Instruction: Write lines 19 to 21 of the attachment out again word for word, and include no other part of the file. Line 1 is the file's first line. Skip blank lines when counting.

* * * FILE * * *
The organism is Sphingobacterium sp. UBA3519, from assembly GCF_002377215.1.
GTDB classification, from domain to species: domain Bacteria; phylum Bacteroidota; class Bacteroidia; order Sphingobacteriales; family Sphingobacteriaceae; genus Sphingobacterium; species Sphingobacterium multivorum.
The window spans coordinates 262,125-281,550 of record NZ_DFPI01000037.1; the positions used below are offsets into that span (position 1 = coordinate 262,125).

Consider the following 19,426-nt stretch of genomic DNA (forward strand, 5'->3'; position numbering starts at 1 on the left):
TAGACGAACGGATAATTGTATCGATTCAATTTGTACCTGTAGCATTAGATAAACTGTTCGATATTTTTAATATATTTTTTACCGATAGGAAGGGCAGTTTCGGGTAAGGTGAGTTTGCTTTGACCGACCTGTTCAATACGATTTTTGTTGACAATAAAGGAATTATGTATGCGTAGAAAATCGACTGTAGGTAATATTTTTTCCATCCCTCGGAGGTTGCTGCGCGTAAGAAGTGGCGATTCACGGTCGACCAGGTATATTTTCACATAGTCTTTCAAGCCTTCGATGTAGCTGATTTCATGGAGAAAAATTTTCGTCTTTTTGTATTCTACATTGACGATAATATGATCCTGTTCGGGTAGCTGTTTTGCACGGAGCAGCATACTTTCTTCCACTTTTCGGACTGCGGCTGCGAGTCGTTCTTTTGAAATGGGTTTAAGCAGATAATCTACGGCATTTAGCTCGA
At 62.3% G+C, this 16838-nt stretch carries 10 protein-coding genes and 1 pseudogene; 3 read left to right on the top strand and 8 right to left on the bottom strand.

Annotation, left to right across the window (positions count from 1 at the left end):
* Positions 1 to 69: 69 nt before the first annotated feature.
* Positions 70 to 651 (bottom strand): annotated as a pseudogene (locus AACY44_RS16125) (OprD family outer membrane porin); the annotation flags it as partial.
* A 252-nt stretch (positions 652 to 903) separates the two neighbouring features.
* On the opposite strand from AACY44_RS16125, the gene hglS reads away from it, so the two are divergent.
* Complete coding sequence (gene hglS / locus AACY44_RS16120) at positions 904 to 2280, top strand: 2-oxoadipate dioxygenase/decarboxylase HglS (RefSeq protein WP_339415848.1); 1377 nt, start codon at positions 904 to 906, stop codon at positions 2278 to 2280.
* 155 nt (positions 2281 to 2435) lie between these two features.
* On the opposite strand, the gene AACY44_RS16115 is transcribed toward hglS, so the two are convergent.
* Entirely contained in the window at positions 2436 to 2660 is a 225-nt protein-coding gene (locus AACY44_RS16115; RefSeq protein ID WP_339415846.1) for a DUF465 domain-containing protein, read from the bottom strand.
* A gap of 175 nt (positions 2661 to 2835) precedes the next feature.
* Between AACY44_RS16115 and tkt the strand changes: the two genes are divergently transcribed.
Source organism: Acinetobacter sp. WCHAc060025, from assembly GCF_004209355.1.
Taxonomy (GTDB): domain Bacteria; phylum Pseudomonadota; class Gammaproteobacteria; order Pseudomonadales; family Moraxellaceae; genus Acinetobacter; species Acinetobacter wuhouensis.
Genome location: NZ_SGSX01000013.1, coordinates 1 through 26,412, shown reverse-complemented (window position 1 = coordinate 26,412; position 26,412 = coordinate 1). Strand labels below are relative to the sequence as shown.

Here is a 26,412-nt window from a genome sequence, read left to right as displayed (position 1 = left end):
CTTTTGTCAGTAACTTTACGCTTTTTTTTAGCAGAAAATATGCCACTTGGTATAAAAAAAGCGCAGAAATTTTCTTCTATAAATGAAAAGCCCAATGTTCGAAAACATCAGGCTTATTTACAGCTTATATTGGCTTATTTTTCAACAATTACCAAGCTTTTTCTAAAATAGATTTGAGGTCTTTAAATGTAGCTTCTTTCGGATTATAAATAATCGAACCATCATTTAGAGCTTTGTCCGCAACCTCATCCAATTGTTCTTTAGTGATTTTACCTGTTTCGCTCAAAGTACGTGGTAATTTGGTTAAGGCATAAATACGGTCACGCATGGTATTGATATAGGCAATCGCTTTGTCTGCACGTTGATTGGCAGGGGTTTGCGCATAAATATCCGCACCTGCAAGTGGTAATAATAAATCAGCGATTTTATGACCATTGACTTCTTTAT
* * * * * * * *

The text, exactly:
Taxonomy (GTDB): domain Bacteria; phylum Pseudomonadota; class Gammaproteobacteria; order Pseudomonadales; family Moraxellaceae; genus Acinetobacter; species Acinetobacter wuhouensis.
Genome location: NZ_SGSX01000013.1, coordinates 1 through 26,412, shown reverse-complemented (window position 1 = coordinate 26,412; position 26,412 = coordinate 1). Strand labels below are relative to the sequence as shown.

Here is a 26,412-nt window from a genome sequence, read left to right as displayed (position 1 = left end):